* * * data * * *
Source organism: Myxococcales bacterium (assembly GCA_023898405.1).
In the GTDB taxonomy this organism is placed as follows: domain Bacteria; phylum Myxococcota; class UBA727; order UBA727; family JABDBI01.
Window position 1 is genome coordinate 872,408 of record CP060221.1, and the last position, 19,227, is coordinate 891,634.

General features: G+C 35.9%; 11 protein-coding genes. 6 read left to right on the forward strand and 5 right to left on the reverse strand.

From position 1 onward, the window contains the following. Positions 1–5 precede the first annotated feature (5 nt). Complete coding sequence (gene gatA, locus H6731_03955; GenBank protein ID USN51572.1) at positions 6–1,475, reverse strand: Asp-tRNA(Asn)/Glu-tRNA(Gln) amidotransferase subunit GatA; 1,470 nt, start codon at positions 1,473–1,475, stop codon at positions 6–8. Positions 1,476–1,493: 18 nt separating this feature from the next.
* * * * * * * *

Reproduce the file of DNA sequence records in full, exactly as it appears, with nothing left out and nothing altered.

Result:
Source organism: Myxococcales bacterium (assembly GCA_023898405.1).
In the GTDB taxonomy this organism is placed as follows: domain Bacteria; phylum Myxococcota; class UBA727; order UBA727; family JABDBI01.
Window position 1 is genome coordinate 872,408 of record CP060221.1, and the last position, 19,227, is coordinate 891,634.

General features: G+C 35.9%; 11 protein-coding genes. 6 read left to right on the forward strand and 5 right to left on the reverse strand.

From position 1 onward, the window contains the following. Positions 1–5 precede the first annotated feature (5 nt). Complete coding sequence (gene gatA, locus H6731_03955; GenBank protein ID USN51572.1) at positions 6–1,475, reverse strand: Asp-tRNA(Asn)/Glu-tRNA(Gln) amidotransferase subunit GatA; 1,470 nt, start codon at positions 1,473–1,475, stop codon at positions 6–8. Positions 1,476–1,493: 18 nt separating this feature from the next.